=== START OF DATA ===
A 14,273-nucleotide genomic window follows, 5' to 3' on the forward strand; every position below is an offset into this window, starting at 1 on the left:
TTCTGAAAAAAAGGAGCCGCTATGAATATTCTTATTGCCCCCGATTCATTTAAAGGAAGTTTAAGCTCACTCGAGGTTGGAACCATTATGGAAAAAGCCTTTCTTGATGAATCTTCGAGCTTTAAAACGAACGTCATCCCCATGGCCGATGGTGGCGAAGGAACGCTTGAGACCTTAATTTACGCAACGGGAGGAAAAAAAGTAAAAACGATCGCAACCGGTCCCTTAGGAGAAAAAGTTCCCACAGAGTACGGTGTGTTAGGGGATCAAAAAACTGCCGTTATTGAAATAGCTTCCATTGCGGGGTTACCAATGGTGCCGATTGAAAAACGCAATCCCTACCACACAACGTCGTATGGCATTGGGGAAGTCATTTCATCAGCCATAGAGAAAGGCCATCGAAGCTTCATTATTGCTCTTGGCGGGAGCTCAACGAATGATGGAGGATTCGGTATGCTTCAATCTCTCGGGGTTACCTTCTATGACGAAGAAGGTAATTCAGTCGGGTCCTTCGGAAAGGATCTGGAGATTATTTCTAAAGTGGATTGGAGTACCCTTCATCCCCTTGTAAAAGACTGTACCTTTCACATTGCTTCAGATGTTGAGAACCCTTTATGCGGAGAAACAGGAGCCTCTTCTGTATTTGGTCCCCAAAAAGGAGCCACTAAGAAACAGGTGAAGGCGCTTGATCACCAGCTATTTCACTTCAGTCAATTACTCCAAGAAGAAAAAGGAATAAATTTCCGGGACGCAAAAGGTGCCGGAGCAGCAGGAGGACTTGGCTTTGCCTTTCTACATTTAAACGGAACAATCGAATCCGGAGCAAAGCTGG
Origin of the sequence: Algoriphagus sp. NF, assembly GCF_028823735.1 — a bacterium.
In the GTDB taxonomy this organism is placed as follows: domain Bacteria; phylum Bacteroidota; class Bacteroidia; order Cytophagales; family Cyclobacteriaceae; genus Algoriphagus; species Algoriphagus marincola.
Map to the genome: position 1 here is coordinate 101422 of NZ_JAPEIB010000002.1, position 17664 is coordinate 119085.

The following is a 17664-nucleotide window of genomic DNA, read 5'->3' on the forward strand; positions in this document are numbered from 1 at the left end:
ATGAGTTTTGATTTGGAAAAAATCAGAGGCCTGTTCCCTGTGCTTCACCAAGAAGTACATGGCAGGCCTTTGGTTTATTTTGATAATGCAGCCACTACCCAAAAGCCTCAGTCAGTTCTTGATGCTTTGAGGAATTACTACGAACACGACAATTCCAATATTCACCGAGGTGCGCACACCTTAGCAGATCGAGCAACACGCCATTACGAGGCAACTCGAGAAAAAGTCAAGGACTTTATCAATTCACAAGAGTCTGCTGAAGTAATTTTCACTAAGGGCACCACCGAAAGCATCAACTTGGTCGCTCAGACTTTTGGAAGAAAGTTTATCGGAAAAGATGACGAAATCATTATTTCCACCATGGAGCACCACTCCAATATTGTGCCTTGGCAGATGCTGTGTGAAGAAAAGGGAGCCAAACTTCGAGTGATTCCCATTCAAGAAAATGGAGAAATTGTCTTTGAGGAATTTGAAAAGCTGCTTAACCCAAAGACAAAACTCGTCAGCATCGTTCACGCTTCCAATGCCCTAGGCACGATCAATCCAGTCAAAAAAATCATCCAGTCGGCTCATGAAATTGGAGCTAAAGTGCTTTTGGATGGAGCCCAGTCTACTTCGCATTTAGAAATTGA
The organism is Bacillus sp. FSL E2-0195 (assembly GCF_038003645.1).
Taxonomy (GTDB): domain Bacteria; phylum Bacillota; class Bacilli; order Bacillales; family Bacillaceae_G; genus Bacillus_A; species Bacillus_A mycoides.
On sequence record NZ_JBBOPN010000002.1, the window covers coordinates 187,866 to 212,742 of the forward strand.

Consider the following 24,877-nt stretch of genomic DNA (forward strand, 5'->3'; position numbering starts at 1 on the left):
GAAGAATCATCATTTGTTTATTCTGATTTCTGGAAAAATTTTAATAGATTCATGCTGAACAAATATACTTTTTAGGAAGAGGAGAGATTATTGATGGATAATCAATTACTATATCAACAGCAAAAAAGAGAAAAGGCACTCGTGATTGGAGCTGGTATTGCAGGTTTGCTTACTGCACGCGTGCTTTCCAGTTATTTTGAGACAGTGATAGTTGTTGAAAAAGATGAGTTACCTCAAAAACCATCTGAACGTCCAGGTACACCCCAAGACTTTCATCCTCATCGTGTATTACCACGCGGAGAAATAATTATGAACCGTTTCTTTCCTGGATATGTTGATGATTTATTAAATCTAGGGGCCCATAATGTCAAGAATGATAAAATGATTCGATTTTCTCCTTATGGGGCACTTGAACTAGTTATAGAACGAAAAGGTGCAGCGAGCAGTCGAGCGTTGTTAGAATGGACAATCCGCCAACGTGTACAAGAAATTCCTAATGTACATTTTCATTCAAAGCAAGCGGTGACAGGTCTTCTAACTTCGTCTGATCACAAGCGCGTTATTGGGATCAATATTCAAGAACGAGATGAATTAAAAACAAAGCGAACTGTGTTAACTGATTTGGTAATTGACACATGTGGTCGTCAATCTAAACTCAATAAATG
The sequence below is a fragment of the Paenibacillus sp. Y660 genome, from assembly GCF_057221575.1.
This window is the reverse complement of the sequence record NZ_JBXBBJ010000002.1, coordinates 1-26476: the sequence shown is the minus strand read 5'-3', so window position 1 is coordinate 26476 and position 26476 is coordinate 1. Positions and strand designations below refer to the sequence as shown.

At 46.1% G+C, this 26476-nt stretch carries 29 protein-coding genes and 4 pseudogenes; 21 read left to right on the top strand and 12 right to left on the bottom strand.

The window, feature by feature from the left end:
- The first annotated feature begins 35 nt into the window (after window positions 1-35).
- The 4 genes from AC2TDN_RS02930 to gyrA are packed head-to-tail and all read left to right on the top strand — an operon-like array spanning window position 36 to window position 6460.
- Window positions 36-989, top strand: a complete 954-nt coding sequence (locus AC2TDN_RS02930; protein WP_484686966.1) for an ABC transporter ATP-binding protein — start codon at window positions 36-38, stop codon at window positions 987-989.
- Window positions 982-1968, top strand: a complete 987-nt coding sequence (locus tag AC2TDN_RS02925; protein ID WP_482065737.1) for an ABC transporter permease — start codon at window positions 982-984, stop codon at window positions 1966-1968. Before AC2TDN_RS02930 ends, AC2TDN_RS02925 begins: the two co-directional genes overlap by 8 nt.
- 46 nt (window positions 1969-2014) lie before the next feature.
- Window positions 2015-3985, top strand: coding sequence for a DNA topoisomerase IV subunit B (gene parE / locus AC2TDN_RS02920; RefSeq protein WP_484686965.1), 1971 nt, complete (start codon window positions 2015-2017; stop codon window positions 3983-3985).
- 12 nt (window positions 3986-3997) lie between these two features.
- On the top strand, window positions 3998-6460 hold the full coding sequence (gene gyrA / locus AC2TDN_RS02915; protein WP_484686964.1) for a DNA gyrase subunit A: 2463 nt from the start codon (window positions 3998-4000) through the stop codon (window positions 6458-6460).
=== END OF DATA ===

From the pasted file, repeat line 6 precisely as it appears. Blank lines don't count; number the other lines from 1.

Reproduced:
The following is a 17664-nucleotide window of genomic DNA, read 5'->3' on the forward strand; positions in this document are numbered from 1 at the left end: